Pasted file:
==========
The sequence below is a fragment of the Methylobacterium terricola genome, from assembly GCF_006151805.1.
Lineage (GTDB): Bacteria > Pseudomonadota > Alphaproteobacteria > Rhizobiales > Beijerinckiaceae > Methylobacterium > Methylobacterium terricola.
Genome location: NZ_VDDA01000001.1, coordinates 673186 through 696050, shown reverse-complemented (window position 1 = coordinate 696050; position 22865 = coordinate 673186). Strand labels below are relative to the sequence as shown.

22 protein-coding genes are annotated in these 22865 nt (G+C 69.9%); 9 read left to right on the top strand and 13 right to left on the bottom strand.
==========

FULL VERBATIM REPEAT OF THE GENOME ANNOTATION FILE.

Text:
The sequence below is a fragment of the Methylobacterium terricola genome, from assembly GCF_006151805.1.
Lineage (GTDB): Bacteria > Pseudomonadota > Alphaproteobacteria > Rhizobiales > Beijerinckiaceae > Methylobacterium > Methylobacterium terricola.
Genome location: NZ_VDDA01000001.1, coordinates 673186 through 696050, shown reverse-complemented (window position 1 = coordinate 696050; position 22865 = coordinate 673186). Strand labels below are relative to the sequence as shown.

22 protein-coding genes are annotated in these 22865 nt (G+C 69.9%); 9 read left to right on the top strand and 13 right to left on the bottom strand.